In the northeastern part of Gulhane Park, you will see the most ancient monument of antiquity in Istanbul – the Gothic Column . And further, on the hillside, there are several cafes and observation decks . From there you can enjoy magnificent views of the Golden Horn and the Bosphorus. And below, near the water, you can see the walls crowned with turrets – these are the remains of the fortress walls of Constantinople. A great place to end your first day self-guided tour!
After such an intense walk, it will be a pleasure to reward yourself with a delicious dinner in one of the Istanbul cafes or restaurants. And if there is a desire and a romantic mood, then go on a small cruise along the Bosphorus at sunset.
So, to summarize: what we have seen already in one day in Istanbul.
This is a day of rich and exciting acquaintance with the history of the city. We started from the very heart of Istanbul, Sultanahmet district, and included several attractions in the itinerary of the first day, which are among the “most” in Istanbul: Hagia Sophia, Blue Mosque, Basilica Cistern, Gulhane Park and others. If desired and possible, you can also visit some of the museums on this route: the Museum of Turkish and Islamic Art, the Grand Palace Mosaic Museum, the Archaeological Museum (next to Gulhane Park). And at the end of the walk, admire the beautiful views of the Bosphorus from the observation deck of the park.
If you want not only to view these Istanbul sights, but also to listen to interesting stories about them and learn interesting facts, we recommend downloading the audio tour “ Heart of Istanbul “, which fully corresponds to the described route.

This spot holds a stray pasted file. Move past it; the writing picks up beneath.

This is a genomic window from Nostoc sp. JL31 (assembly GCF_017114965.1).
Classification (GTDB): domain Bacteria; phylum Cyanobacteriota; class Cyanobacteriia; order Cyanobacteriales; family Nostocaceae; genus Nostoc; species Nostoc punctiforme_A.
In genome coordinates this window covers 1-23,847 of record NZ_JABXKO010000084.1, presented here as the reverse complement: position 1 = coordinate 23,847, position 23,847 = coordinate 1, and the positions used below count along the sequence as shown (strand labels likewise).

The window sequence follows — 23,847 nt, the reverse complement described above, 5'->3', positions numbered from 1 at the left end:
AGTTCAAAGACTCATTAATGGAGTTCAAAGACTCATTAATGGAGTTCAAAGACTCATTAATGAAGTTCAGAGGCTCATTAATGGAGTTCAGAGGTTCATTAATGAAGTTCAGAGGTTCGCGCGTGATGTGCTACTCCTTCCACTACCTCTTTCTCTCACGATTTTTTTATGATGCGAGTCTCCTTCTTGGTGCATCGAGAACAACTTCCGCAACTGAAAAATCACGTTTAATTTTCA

The suggested itinerary of the first day in Istanbul is almost completely the same as the itinerary of our audio tour “ Heart of Istanbul ” available in the Travelry app. Audio guide stories will make your walk interesting and informative. And if you are not interested in the audio guide, you can simply navigate the offline map in the Travelry application – all the mentioned sights are marked on it, with short descriptions and photos. The app can be downloaded for free from the App Store. And if you have only one day in Istanbul, then pay attention to the “Istanbul in one day” tour available in the Travelry app.
You may also find it interesting to read:
Istanbul on its own: tips and secrets
Day Two: Contrasts of Beyoglu District
Taksim Square, Istiklal Street, Galata and Karakoy Districts
The itinerary of the second day in Istanbul will open up new facets of this amazing city for you. The first self-guided excursion immersed you in history, allowed you to look into bygone times, and get imbued with both Byzantine culture and oriental flavor. But do not forget that Istanbul stands literally on the border between West and East, and not only geographically. The architectural appearance, cultural traditions and even the atmosphere are strikingly different in different parts of the city. This is especially felt in the Beyoglu region, which is located on the northern shore of the Golden Horn. This is what we will study on the second day in Istanbul.
Let’s start with the famous Taksim Square . Including because it is easy to get to it from anywhere in the city, because it is a major transport hub. And also – a symbol of independent Turkey, which is reminiscent of both the “Republic” monument of 1928, and the fact that the square often becomes a venue for demonstrations, military parades and other mass events.
Istiklal Street departs from Taksim Square – one of the most popular tourist streets in the city. This is an endless series of shops, souvenir shops, restaurants, cafes, art galleries, embassies, shopping centers, pastry shops, ice cream makers, nightclubs. Walking along Istiklal Street, you can see the famous historical tram, or Nostalgic Tram. Or even decide to ride it. This is the only traffic allowed on the street from Taksim Square to the Tunnel underground funicular station.
Not far from Taksim Square, turn onto the small Meşelik street to see the largest Orthodox church in Istanbul today, the Greek Holy Trinity Church in Taksim .